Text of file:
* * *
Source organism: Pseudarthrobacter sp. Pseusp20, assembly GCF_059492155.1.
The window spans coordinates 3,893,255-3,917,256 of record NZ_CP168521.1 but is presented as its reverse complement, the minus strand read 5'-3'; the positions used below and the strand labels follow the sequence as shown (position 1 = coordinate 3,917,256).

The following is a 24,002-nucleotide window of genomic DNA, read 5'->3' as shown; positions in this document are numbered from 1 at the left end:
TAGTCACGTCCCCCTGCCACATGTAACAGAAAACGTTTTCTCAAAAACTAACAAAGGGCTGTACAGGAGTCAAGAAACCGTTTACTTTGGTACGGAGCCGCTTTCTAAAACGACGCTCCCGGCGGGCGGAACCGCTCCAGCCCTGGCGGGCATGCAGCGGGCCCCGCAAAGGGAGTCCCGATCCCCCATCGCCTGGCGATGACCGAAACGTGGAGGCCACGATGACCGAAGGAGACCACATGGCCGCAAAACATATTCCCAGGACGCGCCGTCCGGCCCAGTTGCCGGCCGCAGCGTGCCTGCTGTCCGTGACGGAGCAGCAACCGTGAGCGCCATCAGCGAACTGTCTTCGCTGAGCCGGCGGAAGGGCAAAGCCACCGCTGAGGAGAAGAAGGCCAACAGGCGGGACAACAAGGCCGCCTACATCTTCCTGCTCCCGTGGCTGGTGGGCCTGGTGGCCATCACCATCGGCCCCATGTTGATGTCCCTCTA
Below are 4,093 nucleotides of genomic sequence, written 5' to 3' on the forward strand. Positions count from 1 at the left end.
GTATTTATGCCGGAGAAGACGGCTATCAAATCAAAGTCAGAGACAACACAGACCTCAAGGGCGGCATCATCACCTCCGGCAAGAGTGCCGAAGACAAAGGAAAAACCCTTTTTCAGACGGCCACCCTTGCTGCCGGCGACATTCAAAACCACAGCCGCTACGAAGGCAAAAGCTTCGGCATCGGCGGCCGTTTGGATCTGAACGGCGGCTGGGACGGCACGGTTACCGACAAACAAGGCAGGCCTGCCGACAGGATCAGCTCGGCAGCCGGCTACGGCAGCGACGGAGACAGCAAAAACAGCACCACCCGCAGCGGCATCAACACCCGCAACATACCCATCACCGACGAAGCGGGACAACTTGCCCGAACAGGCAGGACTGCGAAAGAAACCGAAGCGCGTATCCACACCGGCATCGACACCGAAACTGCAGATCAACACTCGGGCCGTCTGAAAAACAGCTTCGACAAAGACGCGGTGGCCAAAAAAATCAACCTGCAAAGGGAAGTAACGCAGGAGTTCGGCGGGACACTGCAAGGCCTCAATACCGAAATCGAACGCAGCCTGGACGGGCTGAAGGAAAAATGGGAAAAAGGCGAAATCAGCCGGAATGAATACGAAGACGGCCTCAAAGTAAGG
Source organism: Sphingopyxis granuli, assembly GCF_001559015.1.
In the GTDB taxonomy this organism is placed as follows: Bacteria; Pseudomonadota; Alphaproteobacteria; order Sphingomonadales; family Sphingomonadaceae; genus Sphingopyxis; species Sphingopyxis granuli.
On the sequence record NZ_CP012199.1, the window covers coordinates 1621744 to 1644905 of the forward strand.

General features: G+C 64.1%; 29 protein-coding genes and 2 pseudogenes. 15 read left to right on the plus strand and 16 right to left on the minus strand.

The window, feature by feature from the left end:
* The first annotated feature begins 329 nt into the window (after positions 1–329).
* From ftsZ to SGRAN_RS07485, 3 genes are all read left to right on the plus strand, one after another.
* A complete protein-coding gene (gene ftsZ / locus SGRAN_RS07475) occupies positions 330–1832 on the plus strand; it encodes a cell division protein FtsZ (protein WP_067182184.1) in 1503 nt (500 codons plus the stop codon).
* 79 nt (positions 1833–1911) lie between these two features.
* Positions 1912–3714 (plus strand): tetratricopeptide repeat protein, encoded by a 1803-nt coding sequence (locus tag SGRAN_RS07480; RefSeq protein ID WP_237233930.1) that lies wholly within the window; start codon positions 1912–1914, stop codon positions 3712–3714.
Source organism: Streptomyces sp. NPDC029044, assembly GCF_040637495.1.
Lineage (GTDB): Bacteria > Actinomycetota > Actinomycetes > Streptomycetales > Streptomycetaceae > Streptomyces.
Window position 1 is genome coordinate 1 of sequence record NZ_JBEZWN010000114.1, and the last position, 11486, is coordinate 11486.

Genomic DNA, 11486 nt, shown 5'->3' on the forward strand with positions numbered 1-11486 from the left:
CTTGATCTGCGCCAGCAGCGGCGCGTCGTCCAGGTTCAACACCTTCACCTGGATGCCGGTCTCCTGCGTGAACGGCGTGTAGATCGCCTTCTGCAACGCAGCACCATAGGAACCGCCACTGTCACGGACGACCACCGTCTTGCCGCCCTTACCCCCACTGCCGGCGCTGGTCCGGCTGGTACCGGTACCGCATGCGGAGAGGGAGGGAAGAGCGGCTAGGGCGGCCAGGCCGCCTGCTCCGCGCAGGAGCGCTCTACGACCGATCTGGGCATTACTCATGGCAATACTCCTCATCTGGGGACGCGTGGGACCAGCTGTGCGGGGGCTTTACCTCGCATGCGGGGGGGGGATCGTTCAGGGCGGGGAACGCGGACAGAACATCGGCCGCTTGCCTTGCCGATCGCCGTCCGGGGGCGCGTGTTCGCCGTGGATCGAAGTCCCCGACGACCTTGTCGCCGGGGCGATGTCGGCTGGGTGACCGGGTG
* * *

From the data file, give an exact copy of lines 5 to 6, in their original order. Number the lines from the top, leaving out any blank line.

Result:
Below are 4,093 nucleotides of genomic sequence, written 5' to 3' on the forward strand. Positions count from 1 at the left end.
GTATTTATGCCGGAGAAGACGGCTATCAAATCAAAGTCAGAGACAACACAGACCTCAAGGGCGGCATCATCACCTCCGGCAAGAGTGCCGAAGACAAAGGAAAAACCCTTTTTCAGACGGCCACCCTTGCTGCCGGCGACATTCAAAACCACAGCCGCTACGAAGGCAAAAGCTTCGGCATCGGCGGCCGTTTGGATCTGAACGGCGGCTGGGACGGCACGGTTACCGACAAACAAGGCAGGCCTGCCGACAGGATCAGCTCGGCAGCCGGCTACGGCAGCGACGGAGACAGCAAAAACAGCACCACCCGCAGCGGCATCAACACCCGCAACATACCCATCACCGACGAAGCGGGACAACTTGCCCGAACAGGCAGGACTGCGAAAGAAACCGAAGCGCGTATCCACACCGGCATCGACACCGAAACTGCAGATCAACACTCGGGCCGTCTGAAAAACAGCTTCGACAAAGACGCGGTGGCCAAAAAAATCAACCTGCAAAGGGAAGTAACGCAGGAGTTCGGCGGGACACTGCAAGGCCTCAATACCGAAATCGAACGCAGCCTGGACGGGCTGAAGGAAAAATGGGAAAAAGGCGAAATCAGCCGGAATGAATACGAAGACGGCCTCAAAGTAAGG